Alonso 2013 was the single greatest championship campaign I’ve seen in over 30 years following the sport. He was a force of nature all season and those two incidents were the only reason he didn’t deliver Ferrari the championship. It was particularly unlucky as the Ferrari was actually more competitive during both of those two races (Spa, Suzuka) than the majority of races that year.

    1. 2012 (typo).

    2. @aussierod It was a 9/10 season. The only thing that brings down a point is his qualifying performances towards the end of the season, when Massa was outpacing him at times.

      1. Without wishing to come over all fanboy – Alonso was only beaten in quali by Massa 3 times all season. Italy where he was fastest of all on q1 and q2 and Ferrari messed up the tow (his q1 time would have put him 3rd on the grid). Austin – where Alonso had a poor quali but recovered to 3rd in the race and Brazil were Alonso was ahead of Massa in q1 and q2 but lost out in Q3. Everyone’s ratings are subjective, obviously, but I think deducting a point for that over the whole season in rather harsh @wsrgo.

      2. @wsrgo
        The development curve of the F1 2012 become flat after the latest upgrade package Ferrari introduced in the 2012 Hungarian GP. There were no more performance to extract from the car and the development was stopped. The only thing Ferrari engineers could do is to introduce modifications and upgrades that made the car more driveable hence suiting more Massa’s driving style. That’s why Massa came alive towards the end of the season and regained speed.

        Besides Massa was no joke when it comes to qualifying, he used to be a beast on a single lap and even after his accident he showed some flashes from time to time. Alonso 2012 season is one of the old times greats, the fact that he was able to lead the championship in the first half of the season and win races despite the fact that Ferrari engineers couldn’t understand how the airflow behaved on the car due to miscorrelation between wind tunnel and track.

        1. I don’t want to belittle Alonso’s capabilities to deliver but it’s just unfair not to mention fantastic reliability of that Ferrari car, at least one thing Italians did better than others, they deserve recognition. It was clearly a favorable factor why Alonso was able to collect so many points here and there while his rivals were throwing points and even victories away due to technical issues.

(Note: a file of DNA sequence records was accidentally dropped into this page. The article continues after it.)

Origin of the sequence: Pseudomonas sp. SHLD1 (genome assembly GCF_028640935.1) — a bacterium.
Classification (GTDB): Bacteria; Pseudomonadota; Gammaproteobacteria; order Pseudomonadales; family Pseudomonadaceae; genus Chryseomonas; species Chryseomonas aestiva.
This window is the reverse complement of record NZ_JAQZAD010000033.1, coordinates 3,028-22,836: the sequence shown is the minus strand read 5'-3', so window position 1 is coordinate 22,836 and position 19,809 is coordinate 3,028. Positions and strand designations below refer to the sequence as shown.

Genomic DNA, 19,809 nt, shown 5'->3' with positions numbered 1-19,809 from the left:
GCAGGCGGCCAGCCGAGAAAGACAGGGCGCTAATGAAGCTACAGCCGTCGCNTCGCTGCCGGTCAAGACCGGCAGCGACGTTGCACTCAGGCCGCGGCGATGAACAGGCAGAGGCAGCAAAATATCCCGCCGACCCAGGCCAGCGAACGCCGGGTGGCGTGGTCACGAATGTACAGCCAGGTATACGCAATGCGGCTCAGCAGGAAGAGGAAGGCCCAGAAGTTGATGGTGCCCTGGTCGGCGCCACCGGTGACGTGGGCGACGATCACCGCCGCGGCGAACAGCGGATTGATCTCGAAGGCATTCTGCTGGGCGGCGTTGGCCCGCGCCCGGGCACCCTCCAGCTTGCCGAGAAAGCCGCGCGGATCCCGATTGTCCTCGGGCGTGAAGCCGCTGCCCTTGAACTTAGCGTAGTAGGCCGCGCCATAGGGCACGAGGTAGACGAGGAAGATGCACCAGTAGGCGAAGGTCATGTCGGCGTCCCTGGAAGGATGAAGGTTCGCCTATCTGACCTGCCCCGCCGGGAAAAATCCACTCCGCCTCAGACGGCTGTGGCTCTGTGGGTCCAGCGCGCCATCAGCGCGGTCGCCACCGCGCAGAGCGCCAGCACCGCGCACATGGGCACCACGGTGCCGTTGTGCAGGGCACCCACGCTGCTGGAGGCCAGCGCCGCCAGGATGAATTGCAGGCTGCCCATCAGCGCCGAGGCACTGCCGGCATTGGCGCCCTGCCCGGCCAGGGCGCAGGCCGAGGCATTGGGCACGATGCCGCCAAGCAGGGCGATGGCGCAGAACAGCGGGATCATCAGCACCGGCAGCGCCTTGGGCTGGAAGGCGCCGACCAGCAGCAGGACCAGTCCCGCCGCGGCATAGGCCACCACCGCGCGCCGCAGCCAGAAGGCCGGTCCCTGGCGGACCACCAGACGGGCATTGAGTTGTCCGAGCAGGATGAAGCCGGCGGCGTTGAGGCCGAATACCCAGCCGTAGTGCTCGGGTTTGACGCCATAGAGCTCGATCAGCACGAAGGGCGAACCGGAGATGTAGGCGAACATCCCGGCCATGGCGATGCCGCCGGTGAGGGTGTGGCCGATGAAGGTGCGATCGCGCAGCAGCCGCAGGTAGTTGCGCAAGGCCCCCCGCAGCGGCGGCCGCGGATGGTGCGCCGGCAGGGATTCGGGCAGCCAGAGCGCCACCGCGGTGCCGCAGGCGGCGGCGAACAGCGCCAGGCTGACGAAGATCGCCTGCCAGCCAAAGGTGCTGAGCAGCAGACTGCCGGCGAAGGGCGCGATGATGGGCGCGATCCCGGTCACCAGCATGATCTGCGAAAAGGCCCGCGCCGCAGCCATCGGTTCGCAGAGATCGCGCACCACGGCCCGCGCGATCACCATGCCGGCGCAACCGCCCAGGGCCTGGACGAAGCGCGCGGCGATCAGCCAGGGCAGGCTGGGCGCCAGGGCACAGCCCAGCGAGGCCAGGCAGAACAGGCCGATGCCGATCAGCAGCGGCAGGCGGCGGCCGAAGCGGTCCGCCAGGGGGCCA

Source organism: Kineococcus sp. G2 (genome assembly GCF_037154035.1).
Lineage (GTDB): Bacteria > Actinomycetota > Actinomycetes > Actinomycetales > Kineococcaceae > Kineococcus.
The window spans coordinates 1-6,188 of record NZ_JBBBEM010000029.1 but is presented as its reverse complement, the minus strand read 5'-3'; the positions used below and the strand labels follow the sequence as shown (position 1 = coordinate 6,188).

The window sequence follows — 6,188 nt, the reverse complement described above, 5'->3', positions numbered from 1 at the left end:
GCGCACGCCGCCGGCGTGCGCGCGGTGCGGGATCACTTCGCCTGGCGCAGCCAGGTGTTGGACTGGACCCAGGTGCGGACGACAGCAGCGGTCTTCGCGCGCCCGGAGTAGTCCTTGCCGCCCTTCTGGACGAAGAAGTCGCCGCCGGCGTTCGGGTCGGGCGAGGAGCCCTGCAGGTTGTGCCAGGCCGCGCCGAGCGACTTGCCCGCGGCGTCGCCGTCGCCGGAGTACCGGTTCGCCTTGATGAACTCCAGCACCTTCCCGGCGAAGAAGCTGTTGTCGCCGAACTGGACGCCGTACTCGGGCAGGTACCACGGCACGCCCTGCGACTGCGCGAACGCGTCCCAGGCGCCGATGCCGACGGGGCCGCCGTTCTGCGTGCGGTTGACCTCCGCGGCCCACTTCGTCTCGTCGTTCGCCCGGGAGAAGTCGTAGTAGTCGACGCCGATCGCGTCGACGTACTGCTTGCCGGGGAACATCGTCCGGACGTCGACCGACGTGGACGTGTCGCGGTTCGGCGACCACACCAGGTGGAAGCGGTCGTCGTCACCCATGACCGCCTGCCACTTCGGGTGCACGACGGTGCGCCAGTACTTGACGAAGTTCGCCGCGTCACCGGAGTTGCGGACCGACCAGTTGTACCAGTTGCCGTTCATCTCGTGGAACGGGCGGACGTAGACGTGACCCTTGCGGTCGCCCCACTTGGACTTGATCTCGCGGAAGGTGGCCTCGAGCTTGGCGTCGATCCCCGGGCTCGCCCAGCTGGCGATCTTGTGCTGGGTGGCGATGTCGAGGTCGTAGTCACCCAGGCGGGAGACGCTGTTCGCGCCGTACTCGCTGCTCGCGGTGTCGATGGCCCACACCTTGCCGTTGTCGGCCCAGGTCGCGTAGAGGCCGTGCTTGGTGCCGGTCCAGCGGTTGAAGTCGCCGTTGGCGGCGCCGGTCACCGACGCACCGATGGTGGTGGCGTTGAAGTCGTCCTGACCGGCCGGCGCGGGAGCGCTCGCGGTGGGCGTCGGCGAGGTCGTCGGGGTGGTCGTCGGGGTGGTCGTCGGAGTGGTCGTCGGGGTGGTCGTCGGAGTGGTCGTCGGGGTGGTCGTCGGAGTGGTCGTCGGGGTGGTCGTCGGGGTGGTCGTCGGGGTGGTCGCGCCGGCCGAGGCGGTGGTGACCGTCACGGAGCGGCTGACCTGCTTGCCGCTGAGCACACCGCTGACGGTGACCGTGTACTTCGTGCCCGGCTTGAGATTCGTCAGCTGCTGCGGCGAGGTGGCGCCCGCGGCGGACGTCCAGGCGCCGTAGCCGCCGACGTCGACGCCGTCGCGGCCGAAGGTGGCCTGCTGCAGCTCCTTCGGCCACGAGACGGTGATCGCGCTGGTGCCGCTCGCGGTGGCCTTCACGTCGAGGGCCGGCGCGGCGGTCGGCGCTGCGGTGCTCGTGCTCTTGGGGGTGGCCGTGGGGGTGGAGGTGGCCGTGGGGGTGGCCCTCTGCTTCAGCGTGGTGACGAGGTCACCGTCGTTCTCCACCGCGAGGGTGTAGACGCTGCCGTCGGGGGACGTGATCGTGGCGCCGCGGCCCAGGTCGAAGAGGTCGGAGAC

1. Absolutely agree with this. You could go as far as to say Lewis was the fastest driver in 2012 – just look at how many wins he lost through no fault of his own. Abu Dhabi, Singapore, one could argue Spain with how quick he was. Then Brazil too.

            That isn’t to say Fernando wasn’t spectacular, either. In my opinion he was faultless all year aside from Suzuka.

  2. Perfect modern day vettel pic <3

  3. & he shouldn’t.

    Regarding yesterday’s Fuji race 1: Another series from which FIA should take note as likewise to IndyCar race control, Super Formula race control is also unafraid of neutralized finish.
    The lap-two T1 collision reminded me of VER-RIC in Baku.
    Another Super Formula race proving against Hamilton’s dangerous claim’s validity on tyre blanket ban.

    I first wondered why Gasly is/was in Madrid until I realized he’d probably gone there for the F1 Exhibition & coinciding with that, he went to the same karting place with Sainz where I went in December 2021 during my short Madrid trip.
    I also wonder whether only they were driving, i.e., track reserved for them or among randoms in a standard open session.

    Re COTD: Yes, but F2012 was closer to being the outright fastest team in its active season than AMR23 presently, so easier said than done.

    1. Another series from which FIA should take note as likewise to IndyCar race control, Super Formula race control is also unafraid of neutralized finish.